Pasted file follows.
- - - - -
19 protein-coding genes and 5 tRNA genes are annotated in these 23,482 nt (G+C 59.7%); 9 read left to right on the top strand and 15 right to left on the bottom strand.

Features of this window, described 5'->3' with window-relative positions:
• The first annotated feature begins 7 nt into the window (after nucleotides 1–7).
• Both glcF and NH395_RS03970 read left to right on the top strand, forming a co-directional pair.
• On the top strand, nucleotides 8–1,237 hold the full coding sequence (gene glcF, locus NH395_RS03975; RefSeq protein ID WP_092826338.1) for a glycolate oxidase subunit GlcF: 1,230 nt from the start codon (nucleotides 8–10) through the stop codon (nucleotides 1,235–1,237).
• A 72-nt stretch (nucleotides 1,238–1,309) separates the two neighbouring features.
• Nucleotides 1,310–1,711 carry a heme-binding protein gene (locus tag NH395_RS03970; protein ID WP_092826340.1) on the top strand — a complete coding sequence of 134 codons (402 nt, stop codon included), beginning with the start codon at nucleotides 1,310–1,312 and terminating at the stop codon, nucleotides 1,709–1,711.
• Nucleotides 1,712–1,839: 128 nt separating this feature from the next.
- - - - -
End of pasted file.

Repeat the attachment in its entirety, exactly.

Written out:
19 protein-coding genes and 5 tRNA genes are annotated in these 23,482 nt (G+C 59.7%); 9 read left to right on the top strand and 15 right to left on the bottom strand.

Features of this window, described 5'->3' with window-relative positions:
• The first annotated feature begins 7 nt into the window (after nucleotides 1–7).
• Both glcF and NH395_RS03970 read left to right on the top strand, forming a co-directional pair.
• On the top strand, nucleotides 8–1,237 hold the full coding sequence (gene glcF, locus NH395_RS03975; RefSeq protein ID WP_092826338.1) for a glycolate oxidase subunit GlcF: 1,230 nt from the start codon (nucleotides 8–10) through the stop codon (nucleotides 1,235–1,237).
• A 72-nt stretch (nucleotides 1,238–1,309) separates the two neighbouring features.
• Nucleotides 1,310–1,711 carry a heme-binding protein gene (locus tag NH395_RS03970; protein ID WP_092826340.1) on the top strand — a complete coding sequence of 134 codons (402 nt, stop codon included), beginning with the start codon at nucleotides 1,310–1,312 and terminating at the stop codon, nucleotides 1,709–1,711.
• Nucleotides 1,712–1,839: 128 nt separating this feature from the next.